Needless to say, it’s a fantastic experience and education and I am documenting it as a reminder of my learning; what to remember, look out for, and to do when I come to build a guitar on my own. I intend to publish a separate blog of all the photos (there will be hundreds!) with descriptions and cross-references to his book when the guitar is complete. Click on the image below to see some highlights or follow this forum thread where I post updates at the end of each day.
The ‘Co-operative Leadership for Higher Education‘ project, funded by the Leadership for Higher Education (LFHE), is now formally over. Mike Neary (PI) submitted the final report to the LFHE yesterday and we expect it to be published in the coming months. Throughout the research, we have been greatly assisted by Katia Venezuela Fuentes, who recently completed her PhD. Congratulations, Katia!
We have also created a short guide to ‘Do It Ourselves Higher Education‘. This draws together a collection of resources, both conceptual and practical, that offer a huge amount of advice and guidance for those interested in the development and implementation of co-operative higher education.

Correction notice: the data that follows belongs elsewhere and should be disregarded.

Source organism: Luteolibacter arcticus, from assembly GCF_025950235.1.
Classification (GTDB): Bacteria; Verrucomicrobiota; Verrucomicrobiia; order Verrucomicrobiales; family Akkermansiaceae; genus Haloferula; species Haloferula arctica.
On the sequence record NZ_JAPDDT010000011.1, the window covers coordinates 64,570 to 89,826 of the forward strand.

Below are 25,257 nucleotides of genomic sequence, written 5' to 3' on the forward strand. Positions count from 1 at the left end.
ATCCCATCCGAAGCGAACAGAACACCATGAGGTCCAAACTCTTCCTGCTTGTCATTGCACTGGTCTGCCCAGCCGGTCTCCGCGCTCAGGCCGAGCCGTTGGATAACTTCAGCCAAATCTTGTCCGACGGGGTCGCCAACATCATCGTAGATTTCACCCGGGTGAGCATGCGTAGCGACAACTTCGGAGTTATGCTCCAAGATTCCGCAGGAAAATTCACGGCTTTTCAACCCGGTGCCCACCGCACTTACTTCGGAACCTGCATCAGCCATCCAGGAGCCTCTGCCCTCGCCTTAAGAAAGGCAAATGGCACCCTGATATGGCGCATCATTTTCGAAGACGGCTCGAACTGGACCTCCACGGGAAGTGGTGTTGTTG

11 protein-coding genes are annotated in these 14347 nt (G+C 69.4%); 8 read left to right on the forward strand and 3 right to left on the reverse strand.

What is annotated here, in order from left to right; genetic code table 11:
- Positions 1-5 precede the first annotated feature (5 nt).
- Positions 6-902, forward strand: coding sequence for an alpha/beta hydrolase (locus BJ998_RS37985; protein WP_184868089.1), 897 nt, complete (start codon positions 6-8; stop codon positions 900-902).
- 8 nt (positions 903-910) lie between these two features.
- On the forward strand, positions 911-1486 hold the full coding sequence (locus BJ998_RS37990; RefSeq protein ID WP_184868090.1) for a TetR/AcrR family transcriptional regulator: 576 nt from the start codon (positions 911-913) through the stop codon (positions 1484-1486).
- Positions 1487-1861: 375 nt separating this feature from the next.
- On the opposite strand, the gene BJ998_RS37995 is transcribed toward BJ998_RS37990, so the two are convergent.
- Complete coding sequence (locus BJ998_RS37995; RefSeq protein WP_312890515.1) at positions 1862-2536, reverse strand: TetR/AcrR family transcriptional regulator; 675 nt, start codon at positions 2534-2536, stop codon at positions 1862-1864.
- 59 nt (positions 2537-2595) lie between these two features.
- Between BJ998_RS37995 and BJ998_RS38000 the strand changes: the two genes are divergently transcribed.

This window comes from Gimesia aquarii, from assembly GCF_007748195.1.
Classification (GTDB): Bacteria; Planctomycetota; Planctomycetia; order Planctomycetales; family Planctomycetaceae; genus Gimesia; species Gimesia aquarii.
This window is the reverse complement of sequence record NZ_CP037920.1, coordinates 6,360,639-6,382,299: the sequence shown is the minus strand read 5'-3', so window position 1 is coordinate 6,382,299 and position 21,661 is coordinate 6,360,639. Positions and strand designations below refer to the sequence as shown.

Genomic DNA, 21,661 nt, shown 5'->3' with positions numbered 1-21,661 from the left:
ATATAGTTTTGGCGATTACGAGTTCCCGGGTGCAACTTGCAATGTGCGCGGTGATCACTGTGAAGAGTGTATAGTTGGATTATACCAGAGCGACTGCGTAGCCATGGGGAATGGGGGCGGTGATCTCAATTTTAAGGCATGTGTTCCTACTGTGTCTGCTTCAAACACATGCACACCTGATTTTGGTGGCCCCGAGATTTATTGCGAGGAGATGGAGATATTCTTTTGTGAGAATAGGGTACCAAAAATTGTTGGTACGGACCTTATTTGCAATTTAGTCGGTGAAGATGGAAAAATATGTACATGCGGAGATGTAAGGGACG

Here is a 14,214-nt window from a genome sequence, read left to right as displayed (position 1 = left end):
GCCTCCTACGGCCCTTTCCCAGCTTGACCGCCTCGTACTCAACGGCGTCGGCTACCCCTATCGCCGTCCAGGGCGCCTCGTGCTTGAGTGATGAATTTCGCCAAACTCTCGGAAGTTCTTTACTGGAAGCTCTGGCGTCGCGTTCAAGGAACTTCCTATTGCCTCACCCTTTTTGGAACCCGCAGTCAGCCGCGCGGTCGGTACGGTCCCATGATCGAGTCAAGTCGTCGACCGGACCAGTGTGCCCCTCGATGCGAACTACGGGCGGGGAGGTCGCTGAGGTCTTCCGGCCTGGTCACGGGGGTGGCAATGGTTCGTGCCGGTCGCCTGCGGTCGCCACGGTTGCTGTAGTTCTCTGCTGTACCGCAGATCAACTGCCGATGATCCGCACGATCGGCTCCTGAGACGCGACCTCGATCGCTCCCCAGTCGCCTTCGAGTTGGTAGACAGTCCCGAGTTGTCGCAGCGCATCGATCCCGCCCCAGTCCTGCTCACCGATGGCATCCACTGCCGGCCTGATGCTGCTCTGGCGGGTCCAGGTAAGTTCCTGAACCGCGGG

We are regularly contacted by academics who are looking for a real alternative to the existing model of higher education and welcome the opportunity to talk about what we have learned during this project and our earlier work. We are particularly interested in putting ideas into practice and working through the actual challenges of the conversion, dissolution or creation routes to co-operative higher education.
The aim of the day is to network with like-minded and interested individuals and organisations through active learning and discussion.